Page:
India faces territorial issues with many of its neighbors. Over the past 70 years, it has succeeded to resolve its boundary issues only with Bangladesh and Sri Lanka. The un-demarcated boundaries with Myanmar, Bhutan and lately with China, Pakistan and Nepal have often flared up into tensions.
In 1974, India could resolve its maritime boundary dispute with Sri Lanka by abdicating claim on Katchatheevu -- an uninhabited island of 235 acres.
India also settled its land and maritime boundaries with Bangladesh, by resolving the issue of South Talpatti Island or Bangabandhu Island -- a small uninhabited offshore sandbar landform in the Bay of Bengal, off the coast of the Ganga-Brahmaputra Delta region.
After decades of strenuous negotiations, both countries also exchanged enclaves five years ago, which were in adverse possession. Inside the main part of Bangladesh, there were 111 Indian enclaves (17,160 acres), while inside the main part of India, there were 51 Bangladeshi enclaves (7,110 acres).
But there seems no end to boundary disputes with China and Pakistan, which often turn into a major military and diplomatic standoffs. To resolve boundary issues with China, special representatives of both countries have so far held 22 rounds of negotiations since 2003.
- Boundary disputes with China
Aksai Chin: Located in the northwestern part of the Tibetan Plateau, it is approximately 35,241 sq km in size, administered by China and part of the Xinjiang Autonomous Region. India considers it a part of its union territory of Ladakh.
Depsang Plains: The Depsang Plains are located on the border of the union territory of Ladakh and disputed zone of Aksai Chin. The Chinese Army controlled most of the plains during its 1962 war with India, while India controls the western portion of the plains.
Demchok, Chumar: Both in the Leh district of Ladakh, controlled by India.
Kaurik, Shipki La: In the Kinnour district of Himachal Pradesh.
Nelang, Pulam Sumda, Sang, Jadhang and Lapthal: In the Uttarkashi district of Uttarakhand.
Barahoti: In the Chamoli district of Uttarakhand whose grazing fields are disputed by China, which is also in the state of Uttarakhand and is controlled by India.
- Trans-Karakoram Tract: An area of nearly 5,800 square kilometers (2,239 sq mi) along both sides of the Shaksgam River, is entirely administered by China as a part of Kargilik County in the Kashgar Prefecture of the Xinjiang Autonomous Region.
It was claimed by Pakistan until 1963, and still claimed by India as part of the Jammu and Kashmir. Pakistan gave up its claim to the tract under a border agreement with China in 1963 with the proviso that the settlement was subject to the final solution of the Kashmir dispute.
Arunachal Pradesh: Arunachal Pradesh is a state of India created on Jan. 20, 1972, and located in the far northeast. The majority of the territory is claimed by China as part of South Tibet.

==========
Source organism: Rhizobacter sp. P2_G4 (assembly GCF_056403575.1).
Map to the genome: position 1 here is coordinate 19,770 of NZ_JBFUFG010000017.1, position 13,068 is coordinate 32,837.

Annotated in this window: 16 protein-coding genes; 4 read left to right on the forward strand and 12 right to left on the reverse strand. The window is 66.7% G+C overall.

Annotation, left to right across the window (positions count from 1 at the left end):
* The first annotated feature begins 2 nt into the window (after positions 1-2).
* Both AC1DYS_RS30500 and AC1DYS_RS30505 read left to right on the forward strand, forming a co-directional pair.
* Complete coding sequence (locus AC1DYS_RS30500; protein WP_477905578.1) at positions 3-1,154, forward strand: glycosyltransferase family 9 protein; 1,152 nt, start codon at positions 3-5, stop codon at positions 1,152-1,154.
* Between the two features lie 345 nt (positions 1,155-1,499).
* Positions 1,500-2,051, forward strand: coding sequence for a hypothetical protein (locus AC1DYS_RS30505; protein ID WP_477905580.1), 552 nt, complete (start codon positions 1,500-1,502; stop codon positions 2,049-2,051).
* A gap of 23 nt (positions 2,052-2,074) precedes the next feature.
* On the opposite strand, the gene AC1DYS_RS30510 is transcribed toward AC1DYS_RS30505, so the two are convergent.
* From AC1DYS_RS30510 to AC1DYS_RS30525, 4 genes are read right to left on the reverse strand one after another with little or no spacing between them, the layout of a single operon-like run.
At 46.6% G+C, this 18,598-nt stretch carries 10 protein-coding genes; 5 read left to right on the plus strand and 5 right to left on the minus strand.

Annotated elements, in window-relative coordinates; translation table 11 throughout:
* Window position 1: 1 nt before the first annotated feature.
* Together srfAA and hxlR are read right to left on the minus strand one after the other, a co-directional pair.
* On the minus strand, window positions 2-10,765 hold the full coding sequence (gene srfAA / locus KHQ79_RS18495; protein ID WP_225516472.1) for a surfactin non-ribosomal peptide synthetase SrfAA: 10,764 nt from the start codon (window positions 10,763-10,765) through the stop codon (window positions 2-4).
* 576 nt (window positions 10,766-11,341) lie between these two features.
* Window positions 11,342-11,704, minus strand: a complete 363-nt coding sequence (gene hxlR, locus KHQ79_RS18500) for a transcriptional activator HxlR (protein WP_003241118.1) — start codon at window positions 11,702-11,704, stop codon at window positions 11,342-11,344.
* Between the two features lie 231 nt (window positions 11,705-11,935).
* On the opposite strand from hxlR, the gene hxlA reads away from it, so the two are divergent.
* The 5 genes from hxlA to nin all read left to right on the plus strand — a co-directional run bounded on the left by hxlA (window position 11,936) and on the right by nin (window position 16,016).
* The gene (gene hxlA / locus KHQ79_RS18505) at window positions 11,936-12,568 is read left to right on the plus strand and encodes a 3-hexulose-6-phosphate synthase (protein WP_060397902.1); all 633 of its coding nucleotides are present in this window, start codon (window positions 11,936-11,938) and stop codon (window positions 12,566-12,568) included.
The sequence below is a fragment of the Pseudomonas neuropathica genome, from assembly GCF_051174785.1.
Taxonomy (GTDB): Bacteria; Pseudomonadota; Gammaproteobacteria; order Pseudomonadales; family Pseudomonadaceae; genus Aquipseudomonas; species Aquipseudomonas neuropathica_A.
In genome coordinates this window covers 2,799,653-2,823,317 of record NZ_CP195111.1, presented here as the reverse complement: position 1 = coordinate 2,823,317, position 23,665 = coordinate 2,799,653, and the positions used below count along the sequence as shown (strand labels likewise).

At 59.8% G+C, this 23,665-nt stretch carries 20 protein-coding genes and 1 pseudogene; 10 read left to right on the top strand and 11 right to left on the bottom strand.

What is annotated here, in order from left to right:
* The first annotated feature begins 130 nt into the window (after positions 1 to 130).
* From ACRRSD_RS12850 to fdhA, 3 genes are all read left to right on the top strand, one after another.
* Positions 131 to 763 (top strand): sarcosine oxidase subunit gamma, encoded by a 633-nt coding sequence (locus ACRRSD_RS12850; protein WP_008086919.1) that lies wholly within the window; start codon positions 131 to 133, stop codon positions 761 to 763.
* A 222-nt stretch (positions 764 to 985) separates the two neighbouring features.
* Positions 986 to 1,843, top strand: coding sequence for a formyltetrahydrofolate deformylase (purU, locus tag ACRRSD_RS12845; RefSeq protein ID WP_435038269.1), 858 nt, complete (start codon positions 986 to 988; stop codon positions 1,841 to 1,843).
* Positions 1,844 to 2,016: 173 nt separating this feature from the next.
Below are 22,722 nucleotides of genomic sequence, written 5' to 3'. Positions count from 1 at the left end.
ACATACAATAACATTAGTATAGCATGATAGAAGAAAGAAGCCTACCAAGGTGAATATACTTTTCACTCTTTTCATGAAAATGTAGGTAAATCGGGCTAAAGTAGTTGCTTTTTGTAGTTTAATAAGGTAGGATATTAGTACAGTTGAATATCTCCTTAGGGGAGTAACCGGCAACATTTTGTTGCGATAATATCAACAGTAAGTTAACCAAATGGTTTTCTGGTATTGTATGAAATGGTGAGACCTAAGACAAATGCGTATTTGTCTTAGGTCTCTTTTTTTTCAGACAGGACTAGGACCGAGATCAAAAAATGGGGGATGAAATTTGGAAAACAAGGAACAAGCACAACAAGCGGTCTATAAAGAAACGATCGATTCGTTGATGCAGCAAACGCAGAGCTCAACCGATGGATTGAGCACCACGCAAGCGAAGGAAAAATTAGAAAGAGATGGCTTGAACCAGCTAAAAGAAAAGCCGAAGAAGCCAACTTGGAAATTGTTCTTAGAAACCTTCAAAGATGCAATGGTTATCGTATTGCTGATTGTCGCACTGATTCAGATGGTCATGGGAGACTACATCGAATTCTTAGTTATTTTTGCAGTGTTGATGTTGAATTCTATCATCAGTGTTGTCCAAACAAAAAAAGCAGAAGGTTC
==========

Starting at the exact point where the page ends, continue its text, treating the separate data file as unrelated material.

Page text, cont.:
- Border dispute with Pakistan
Jammu and Kashmir: It is the center of the major dispute between Pakistan and India. Three wars have been fought between the two countries over Jammu and Kashmir.
Siachen Glacier: The Siachen Glacier is located in the eastern Karakorams in the Himalayas just east of the Actual Ground Position Line between India-Pakistan. India controls all of the Siachen Glacier itself, including all tributary glaciers. At 70 km (43 mi) long, it is the longest glacier in the Karakoram and second-longest in the world's non-polar areas.
Saltoro Ridge: The Saltoro Mountains is a subrange of the Karakoram Heights or of Saltoro Ridge. They are located in the heart of the Karakoram, on the southwest side of the Siachen Glacier.
They are claimed as part of Ladakh union territory by India and as part of Gilgit-Baltistan by Pakistan. In 1984, India assumed military control of the main peaks and passes of the range, with Pakistani forces into the glacial valleys just to the west.
Sir Creek: The Sir Creek is a 96 km (60 mi) strip of water disputed between India and Pakistan in the Rann of Kutch marshlands. Pakistan claims the line to follow the eastern shore of the estuary while India claims a center line
- Border dispute with Myanmar
Dispute between the land in Kabaw Valley near Hollenphai village, Moreh of Manipur state, India and Namphalong village, Tamu of Sagaing Region, Myanmar.
- Border dispute with Nepal
Kalapani: Kalapani is an area under territorial dispute in Darchula District of Sudurpashchim Pradesh, Nepal and Pithoragarh District of Uttarakhand, India, area 400 square km.
Although claimed by Nepal, Kalapani has been administered by India's Indo-Tibetan Border Police since the 1962 border war with China. This discrepancy in locating the source of the river led to boundary disputes between India and Nepal, with each country producing maps supporting their own claims. India has now released its new political map which includes all of Kalapani in India without any consent of Nepal.
Nepal in turn has issued a new national map incorporating 300 square kilometers (115 square miles) of mountainous land incorporating Lipulekh, Limpiyadhura and Kalapani, currently with India.
Susta: Susta is an area under territorial dispute currently in Tribenisusta, Lumbini Zone, Nepal and near Nichlaul, Uttar Pradesh, India. The area under dispute totals over 14,000 hectares (140 square km) and is controlled by Nepal.
- Border dispute with Bhutan
The boundary has been more or less detailed and refined in the 1973-1984 period through talks between Bhutan and India.
Regions between Sarbhang and Geylegphug remain undefined. They border the Indian state of Arunachal Pradesh.